Glencairn Methodist Church
Parables of the Kingdom
[This message is based on Matthew 13: 24-52]
There is an old saying which, if I remember correctly, goes like this
Patience is a virtue,
Acquire it if you can
Seldom found in Woman
But often found in Man
I may have got it wrong.
In my message last month, we asked what would be the fruit that the seed that fell on good soil would look like when it grew. The answer I suggested is the list of the "Fruits of the Spirit" written by St Paul. This list includes "patience" and the parables in Matthew 13: 24-43 are all about patience - the patience required to let the wheat and the weeds mature together before separating them; the patience required to wait for a mustard seed to grow into a tree; the patience required waiting for the yeast to leaven the loaf before baking.
The farmer had planted a field with wheat (vv 24-30 and 36-43). It would take several months for it to grow to maturity before harvesting. But one day his servants notice some weeds growing amongst the wheat. "How did these get here?" they asked. "A bad man came and sowed them during the night when we were not watching", the farmer replied. Anxious to wage war immediately on the weeds, the servants were all set to dive in and uproot the weeds right away before they could grow any more. But the farmer didn't let them. "No", he said, "you would only root out some of the good wheat as well. Wait until the harvest and at that time the ripe wheat will be separated from the weeds. The seed will go into my barn and the weeds with be burned."
Are we a bit like this sometimes? We want action immediately; we want bad men punished right away, we want wrongs righted without ado. More than that we want God to act immediately to fix things; to punish the wicked right away; to get them to lay off us now; to stop wars instantly; and so on. Now let’s think about this. If we demand God to exercise judgement and punishment instantaneously on gross offenders, would he not then also have to judge us and punish us for the many times each day we sin, we get angry, we are impatient? One would think so.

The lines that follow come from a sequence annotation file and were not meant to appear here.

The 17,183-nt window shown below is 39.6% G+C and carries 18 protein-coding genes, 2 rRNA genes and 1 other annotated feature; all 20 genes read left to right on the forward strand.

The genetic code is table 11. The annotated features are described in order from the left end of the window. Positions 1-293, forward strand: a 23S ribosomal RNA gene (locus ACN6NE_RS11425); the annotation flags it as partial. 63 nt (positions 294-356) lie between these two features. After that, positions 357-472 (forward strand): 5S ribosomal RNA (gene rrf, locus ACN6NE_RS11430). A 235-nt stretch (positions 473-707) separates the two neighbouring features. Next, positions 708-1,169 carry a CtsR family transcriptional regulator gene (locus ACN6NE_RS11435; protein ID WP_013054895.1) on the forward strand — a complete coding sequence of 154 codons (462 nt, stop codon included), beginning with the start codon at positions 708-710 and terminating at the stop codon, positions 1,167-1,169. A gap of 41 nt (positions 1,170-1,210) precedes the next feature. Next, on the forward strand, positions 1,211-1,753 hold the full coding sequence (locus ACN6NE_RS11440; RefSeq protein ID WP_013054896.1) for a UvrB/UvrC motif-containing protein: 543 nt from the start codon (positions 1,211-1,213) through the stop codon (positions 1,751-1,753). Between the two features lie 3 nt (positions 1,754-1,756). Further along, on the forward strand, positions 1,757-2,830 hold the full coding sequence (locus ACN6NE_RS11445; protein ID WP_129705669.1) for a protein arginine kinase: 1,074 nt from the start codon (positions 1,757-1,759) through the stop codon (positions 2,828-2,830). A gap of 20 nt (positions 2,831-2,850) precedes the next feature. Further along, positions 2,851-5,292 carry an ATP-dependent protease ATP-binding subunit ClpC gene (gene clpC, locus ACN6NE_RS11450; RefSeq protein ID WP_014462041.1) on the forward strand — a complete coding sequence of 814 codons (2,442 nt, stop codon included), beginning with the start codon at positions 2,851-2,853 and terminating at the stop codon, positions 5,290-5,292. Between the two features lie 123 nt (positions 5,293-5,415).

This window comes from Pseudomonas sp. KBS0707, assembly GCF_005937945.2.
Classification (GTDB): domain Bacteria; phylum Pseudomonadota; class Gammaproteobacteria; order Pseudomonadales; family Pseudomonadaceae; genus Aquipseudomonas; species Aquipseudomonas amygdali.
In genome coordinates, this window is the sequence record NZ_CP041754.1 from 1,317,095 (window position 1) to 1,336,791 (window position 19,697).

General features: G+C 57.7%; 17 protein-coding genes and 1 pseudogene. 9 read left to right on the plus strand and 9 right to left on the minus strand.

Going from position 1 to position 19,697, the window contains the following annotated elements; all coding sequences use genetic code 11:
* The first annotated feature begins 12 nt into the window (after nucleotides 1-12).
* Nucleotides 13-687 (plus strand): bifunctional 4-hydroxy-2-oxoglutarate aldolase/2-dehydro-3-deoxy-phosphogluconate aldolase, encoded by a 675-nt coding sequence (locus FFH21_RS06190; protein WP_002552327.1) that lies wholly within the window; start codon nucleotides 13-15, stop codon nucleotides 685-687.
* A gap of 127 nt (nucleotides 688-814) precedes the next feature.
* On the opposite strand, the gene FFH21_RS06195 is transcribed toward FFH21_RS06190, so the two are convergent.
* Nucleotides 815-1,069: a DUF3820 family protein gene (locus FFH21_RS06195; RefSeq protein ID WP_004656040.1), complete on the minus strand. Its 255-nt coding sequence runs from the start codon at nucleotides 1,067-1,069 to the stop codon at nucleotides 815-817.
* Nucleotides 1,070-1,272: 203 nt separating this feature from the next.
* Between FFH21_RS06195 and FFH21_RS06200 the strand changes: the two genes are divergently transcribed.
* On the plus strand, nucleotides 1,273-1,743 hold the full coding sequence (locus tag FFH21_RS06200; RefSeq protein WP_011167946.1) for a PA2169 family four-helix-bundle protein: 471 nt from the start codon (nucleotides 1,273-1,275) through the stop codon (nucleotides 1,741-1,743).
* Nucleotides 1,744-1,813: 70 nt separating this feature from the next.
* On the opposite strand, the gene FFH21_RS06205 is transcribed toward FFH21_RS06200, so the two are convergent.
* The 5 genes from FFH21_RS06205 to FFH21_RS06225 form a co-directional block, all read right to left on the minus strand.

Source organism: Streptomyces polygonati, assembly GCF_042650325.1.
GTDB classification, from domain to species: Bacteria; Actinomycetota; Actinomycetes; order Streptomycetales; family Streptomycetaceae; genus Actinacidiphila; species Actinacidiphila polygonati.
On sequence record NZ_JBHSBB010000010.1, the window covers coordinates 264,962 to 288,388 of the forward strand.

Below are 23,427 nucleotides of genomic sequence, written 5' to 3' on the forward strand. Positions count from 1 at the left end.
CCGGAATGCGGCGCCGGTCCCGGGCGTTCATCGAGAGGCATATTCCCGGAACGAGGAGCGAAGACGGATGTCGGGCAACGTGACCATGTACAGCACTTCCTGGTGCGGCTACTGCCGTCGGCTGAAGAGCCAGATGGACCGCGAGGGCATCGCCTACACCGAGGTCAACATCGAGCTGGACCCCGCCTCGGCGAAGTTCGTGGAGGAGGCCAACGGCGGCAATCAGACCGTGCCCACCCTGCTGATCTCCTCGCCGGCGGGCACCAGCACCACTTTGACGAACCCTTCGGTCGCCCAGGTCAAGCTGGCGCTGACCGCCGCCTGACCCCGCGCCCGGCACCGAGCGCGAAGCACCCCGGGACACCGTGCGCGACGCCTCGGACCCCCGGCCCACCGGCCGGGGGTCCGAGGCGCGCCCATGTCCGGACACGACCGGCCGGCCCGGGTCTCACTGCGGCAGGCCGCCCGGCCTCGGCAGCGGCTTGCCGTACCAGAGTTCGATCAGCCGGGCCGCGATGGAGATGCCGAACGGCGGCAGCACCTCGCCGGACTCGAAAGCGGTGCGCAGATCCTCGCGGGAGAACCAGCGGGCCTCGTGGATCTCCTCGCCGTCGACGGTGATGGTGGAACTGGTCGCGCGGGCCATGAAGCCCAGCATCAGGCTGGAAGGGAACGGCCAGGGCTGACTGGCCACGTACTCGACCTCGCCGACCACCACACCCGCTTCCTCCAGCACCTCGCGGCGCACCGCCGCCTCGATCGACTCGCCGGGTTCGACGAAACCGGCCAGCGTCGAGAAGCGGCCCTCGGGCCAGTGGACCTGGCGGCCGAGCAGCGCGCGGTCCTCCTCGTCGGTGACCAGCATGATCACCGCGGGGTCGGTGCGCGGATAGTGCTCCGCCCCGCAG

So the parable of the wheat and the weeds teaches us that God’s way is to wait, to wait for the harvest, when all will be judged together and each dealt with appropriately. God is patient and we must be also however hard this is in the face of evil. But the parable is also about the coming Day of Judgment as is the Parable of the Net (vv 47-52) which catches lots of different fish, some good and some inedible; the fisherman brings them all ashore and separates them, sending the bad fish for burning.. Yes folks the Day of Judgement is coming!
This is not something we should fear if we are “in Christ” as St Paul says. If we have recognised that the Kingdom of God is something so valuable that it is worth more than all the kingdoms of the world together as the Parable of the Pearl teaches (vv 25, 26). That it is something worth giving up everything we hold dear to acquire as the Parable of the Buried Treasure (v 44) teaches. If we allow the mustard seed of faith to grow patiently in us so that we become a shelter for others; if we are the leaven in the loaf of humanity so that others see us and see Christ working in us, then we will have been good and faithful servants
The Jews certainly awaited the Day of Judgement, but not like this. Jesus says he is like a man who “brings out of his storeroom new treasures as well as old”. Yes he brings out all the teachings of the ancient teachers of Judaism, but he imbues them with new and startling interpretations that are unique to him.
He is worth listening to, is he not?
Ken (27 July 2014) (having drawn inspiration from Tom Wright's commentary Matthew for Everyone, Part 1 SPCK 2004)
NOTE - Previous "Monthly Messages" are archived at http://glencairn.connor.anglican.org/previousmessages.htm